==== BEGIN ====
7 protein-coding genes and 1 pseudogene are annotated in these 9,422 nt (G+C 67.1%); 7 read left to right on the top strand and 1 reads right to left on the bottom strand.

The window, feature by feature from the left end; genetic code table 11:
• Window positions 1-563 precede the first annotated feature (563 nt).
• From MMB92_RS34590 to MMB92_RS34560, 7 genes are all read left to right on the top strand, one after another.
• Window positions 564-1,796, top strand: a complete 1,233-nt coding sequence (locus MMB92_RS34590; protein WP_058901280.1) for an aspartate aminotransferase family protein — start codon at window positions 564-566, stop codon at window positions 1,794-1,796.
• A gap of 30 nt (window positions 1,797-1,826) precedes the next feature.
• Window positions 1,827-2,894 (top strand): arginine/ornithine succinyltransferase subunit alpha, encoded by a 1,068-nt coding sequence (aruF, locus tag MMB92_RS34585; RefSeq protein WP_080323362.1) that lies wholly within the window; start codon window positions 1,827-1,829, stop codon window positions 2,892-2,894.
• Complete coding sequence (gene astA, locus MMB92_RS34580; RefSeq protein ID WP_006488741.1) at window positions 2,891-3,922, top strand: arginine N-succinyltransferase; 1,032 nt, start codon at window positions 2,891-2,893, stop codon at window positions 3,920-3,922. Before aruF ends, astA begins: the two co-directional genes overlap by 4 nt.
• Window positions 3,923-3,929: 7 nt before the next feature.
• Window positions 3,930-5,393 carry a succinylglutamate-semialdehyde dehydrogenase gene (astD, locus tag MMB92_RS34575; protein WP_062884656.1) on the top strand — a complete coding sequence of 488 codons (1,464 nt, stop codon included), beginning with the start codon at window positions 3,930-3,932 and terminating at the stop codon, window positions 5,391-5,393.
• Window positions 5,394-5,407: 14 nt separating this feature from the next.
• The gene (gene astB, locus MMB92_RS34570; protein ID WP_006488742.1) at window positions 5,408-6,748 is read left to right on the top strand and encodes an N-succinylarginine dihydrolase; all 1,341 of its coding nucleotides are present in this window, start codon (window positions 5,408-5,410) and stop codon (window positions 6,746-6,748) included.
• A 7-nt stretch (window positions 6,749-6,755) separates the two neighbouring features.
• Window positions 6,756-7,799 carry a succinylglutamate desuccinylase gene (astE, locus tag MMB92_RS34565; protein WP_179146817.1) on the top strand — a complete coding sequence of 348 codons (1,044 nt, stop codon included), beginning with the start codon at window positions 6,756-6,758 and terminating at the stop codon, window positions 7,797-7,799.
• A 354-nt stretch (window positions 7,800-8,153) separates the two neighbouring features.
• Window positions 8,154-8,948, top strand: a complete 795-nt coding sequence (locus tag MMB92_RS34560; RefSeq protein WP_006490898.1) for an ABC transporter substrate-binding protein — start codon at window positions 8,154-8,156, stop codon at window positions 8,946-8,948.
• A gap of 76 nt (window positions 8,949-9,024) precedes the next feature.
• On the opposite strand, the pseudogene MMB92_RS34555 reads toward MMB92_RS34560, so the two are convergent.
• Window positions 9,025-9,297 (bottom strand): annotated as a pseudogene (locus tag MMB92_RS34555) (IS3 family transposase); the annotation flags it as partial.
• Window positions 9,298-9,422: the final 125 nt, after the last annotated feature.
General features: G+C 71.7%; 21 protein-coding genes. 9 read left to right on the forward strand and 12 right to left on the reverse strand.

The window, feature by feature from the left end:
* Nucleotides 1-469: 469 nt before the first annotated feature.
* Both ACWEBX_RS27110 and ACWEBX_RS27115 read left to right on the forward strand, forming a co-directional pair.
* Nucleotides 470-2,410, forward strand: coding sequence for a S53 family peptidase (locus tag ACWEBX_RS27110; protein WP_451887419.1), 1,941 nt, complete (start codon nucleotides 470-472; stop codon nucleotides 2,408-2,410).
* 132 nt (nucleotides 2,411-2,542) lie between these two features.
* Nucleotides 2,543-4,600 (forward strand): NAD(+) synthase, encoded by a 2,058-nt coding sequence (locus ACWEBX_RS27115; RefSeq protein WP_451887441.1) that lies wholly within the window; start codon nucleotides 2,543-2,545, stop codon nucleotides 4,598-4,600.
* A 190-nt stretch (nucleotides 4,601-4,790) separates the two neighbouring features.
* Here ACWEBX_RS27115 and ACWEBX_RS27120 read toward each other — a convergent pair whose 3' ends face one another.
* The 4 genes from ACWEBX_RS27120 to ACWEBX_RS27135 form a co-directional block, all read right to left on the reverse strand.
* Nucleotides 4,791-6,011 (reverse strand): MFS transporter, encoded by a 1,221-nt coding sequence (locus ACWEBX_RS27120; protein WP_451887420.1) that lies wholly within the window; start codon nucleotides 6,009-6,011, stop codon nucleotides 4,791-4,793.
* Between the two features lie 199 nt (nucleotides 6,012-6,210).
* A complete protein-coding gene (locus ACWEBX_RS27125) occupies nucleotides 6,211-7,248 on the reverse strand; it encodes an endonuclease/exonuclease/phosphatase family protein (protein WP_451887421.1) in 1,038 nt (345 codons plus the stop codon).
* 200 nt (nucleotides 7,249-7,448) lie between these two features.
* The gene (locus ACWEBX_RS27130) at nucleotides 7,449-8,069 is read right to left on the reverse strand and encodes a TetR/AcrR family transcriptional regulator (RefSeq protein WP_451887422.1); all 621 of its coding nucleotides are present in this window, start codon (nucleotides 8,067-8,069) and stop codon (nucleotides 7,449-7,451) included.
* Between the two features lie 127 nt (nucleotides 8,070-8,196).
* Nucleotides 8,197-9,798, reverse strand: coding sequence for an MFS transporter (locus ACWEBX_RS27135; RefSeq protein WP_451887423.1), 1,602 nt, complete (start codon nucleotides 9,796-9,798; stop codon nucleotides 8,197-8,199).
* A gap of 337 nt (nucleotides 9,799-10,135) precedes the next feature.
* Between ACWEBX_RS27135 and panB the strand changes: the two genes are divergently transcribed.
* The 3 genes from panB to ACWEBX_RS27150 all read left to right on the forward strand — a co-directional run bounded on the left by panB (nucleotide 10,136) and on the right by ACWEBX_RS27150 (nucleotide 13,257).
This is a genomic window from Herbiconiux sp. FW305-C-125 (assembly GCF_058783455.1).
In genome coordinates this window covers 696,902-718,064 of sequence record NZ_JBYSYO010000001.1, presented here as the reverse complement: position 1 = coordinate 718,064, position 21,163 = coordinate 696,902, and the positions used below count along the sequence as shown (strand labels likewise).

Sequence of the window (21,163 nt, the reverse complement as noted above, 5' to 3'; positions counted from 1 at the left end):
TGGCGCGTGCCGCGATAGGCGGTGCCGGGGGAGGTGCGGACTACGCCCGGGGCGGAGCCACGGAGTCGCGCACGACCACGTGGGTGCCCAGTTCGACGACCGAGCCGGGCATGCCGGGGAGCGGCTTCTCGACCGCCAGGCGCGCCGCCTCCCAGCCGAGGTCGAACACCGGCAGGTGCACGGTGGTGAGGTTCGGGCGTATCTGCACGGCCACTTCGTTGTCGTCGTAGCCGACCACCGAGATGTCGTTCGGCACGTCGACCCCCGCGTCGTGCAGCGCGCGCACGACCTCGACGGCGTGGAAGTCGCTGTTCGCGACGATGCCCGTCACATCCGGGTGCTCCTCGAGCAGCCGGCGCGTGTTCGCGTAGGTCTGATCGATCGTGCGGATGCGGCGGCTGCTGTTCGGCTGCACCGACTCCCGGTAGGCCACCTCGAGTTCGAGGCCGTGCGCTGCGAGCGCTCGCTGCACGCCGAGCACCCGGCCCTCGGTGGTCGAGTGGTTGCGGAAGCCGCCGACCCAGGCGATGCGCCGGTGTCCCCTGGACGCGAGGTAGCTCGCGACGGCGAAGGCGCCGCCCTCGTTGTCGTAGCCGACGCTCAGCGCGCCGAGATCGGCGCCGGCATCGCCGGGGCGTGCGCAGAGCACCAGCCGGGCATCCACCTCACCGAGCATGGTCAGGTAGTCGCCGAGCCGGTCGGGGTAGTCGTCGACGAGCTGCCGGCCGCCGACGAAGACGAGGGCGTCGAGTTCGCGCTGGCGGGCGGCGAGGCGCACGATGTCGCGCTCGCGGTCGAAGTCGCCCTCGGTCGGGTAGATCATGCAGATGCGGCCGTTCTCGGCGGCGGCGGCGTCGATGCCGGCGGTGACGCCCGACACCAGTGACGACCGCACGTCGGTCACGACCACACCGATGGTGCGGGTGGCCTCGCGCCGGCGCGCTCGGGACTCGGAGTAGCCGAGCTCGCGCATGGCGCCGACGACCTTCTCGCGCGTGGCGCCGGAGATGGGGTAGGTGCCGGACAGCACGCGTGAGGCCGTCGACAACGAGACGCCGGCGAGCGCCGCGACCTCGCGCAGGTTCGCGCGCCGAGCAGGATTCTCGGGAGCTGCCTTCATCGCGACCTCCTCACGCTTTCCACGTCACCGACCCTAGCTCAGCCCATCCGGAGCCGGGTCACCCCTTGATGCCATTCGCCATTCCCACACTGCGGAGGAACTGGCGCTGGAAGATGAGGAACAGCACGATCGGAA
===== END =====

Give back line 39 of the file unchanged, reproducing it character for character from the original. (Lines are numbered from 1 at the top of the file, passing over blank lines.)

* Between ACWEBX_RS27135 and panB the strand changes: the two genes are divergently transcribed.